Partnerships and new technologies dominated the hardware landscape, as vendors battled for market share and dollars from customers slowly shedding budgetary shackles. Buyers -- from IT executives to home-office users and gamers -- had plenty of choices, ranging from the iPad and new competing wares, to the latest in IBM mainframes, and practically everything in between. Not surprisingly, several vendors have followed Apple's lead, quickly offering tablets designed to tap into the iPad's momentum
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Microsoft made waves or, to be more accurate, allowed gamers to ride virtual waves, with the release of Kinect for Xbox 360, a sensor that lets players use their own voices and bodies to play games and interact with entertainment. Within the first 25 days of its release, Microsoft sold more than 2.5 million Kinect sensors, creating a holiday furor for the rapidly hard-to-find devices. In November, Kinect represented 60% of all videogame hardware accessory sales, according to NPD Group.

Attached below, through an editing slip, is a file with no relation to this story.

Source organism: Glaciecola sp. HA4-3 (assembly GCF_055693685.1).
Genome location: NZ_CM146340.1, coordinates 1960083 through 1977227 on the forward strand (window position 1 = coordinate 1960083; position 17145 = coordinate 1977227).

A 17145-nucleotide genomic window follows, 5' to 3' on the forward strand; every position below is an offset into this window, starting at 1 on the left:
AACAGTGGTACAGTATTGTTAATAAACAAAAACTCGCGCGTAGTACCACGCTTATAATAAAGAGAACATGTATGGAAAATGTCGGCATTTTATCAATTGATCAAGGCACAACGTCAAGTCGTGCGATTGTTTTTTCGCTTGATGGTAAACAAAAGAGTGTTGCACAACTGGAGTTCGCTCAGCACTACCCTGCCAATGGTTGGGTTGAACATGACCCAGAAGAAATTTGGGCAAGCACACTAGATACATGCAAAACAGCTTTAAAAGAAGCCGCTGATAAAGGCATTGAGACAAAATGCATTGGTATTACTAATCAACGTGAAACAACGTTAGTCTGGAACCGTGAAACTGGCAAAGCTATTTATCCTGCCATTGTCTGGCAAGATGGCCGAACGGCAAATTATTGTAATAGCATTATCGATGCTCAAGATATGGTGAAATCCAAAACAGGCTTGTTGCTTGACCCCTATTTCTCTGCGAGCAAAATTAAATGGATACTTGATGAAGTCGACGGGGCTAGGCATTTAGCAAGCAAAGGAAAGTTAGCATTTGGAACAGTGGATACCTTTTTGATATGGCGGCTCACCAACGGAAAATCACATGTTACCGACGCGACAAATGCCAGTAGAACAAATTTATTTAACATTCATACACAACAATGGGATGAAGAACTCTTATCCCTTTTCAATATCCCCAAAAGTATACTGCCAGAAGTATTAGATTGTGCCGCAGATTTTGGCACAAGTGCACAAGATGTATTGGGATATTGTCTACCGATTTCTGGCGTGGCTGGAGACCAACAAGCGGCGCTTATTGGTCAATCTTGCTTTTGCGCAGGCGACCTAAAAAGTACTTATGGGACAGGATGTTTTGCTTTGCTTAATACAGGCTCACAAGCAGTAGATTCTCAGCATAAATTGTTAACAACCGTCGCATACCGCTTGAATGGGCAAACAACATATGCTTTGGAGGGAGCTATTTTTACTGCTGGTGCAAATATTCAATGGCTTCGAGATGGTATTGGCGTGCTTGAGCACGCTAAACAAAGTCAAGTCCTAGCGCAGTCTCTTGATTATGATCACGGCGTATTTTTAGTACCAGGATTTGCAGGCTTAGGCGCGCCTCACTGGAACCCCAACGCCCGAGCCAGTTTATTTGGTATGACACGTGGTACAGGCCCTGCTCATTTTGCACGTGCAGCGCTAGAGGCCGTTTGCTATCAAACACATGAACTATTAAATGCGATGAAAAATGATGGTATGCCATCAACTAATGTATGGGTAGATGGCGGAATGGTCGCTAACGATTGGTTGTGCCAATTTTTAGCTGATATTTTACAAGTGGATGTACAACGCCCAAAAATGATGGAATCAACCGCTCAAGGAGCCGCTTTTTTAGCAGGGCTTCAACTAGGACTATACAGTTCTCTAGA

Google in the Enterprise SurveyThere's no doubt Google has made headway into businesses: Just 28 percent discourage or ban use of its productivity products, and 69 percent cite Google Apps' good or excellent mobility. But progress could still stall: 59 percent of nonusers distrust the security of Google's cloud. Its data privacy is an open question, and 37 percent worry about integration.
InformationWeek Tech Digest, Nov. 10, 2014Just 30% of respondents to our new survey say their companies are very or extremely effective at identifying critical data and analyzing it to make decisions, down from 42% in 2013. What gives?